Pedestrians look at a smart device in the Marina Bay district as buildings in the central business district stand shrouded in smog in Singapore, on Sept. 24, 2015.
Nicky Loh—Bloomberg/Getty Images
By Justin Worland
September 27, 2015

Supporters of policies to address man-made climate change are quick to cite research showing 97% of climate scientists believe that humans are contributing to global warming. Now, new research suggests that consensus extends to scientists in other fields.

Published in the journal Environmental Research Letters, the study found that nearly 92% of biophysical scientists surveyed believe that human activity has contributed to global warming. Nearly 94% said they believe global temperatures are rising. Researchers surveyed 2,000 scientists at universities in the Big 10 Conference and received 698 responses. The survey included fields like biology, chemistry and physics.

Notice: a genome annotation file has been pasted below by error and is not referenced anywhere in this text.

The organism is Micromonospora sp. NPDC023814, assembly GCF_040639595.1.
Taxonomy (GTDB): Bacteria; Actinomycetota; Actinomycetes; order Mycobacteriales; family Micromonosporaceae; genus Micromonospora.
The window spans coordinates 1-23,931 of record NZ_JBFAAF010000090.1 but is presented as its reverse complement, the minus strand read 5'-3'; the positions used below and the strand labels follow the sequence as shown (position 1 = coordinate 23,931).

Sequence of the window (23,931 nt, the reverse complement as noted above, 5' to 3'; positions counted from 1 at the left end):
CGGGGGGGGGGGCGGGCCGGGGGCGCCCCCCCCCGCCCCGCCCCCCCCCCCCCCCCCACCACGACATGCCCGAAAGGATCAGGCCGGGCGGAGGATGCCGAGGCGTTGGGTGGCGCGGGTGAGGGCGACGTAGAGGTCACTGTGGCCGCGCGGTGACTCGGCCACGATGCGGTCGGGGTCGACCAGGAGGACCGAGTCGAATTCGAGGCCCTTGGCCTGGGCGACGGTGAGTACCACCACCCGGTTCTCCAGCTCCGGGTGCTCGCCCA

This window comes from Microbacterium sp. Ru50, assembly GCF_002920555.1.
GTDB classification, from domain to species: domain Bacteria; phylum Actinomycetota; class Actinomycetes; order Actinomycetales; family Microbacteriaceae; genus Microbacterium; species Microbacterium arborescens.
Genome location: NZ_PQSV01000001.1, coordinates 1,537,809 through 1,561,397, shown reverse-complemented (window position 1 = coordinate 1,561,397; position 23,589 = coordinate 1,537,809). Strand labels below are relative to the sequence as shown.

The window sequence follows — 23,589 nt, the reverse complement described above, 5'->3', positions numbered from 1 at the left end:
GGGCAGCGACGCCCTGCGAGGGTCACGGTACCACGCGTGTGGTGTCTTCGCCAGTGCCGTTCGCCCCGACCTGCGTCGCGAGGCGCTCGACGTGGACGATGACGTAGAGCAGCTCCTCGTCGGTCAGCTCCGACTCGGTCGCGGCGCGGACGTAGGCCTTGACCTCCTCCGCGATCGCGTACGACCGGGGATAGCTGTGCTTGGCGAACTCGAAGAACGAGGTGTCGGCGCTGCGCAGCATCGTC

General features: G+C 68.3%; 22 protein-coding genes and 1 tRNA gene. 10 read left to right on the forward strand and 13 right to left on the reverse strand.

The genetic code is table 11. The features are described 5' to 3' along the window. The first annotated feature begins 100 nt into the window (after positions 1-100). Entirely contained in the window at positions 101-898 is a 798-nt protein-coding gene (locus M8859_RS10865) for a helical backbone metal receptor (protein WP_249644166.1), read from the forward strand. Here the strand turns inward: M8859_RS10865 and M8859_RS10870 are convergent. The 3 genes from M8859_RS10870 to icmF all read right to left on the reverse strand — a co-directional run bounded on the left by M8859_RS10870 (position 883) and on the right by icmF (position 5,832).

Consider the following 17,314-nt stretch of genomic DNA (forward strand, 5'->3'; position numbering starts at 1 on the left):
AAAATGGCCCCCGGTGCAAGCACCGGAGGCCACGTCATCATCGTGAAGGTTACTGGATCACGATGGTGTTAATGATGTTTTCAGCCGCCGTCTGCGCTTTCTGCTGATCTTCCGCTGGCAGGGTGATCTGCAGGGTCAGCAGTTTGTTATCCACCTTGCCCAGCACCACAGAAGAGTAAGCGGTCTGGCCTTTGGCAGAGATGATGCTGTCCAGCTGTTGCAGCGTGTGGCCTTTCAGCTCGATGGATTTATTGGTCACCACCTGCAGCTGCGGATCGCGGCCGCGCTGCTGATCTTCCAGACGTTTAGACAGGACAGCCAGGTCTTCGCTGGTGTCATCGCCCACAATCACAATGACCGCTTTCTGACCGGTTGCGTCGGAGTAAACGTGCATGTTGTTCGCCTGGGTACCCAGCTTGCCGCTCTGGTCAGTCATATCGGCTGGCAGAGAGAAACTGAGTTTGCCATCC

The study’s design specifically addresses the belief that scientists who are skeptical of climate change come from fields outside of climate science. The new research weakens that argument.

Read More: Here’s Where People Are Most Concerned About Climate Change

The consensus among scientists on climate change stands in sharp contrast to the views of the general public in the United States. Less than two-thirds of Americans believe change is happening. And only 40% believe it’s caused by humans, according to a report from the Pew Research Center.

The study also suggests that role culture and political values play in determining one’s views on climate change. Both of those factors helped predict those who didn’t believe in man-made climate change despite being knowledgeable on the science, according to the study.

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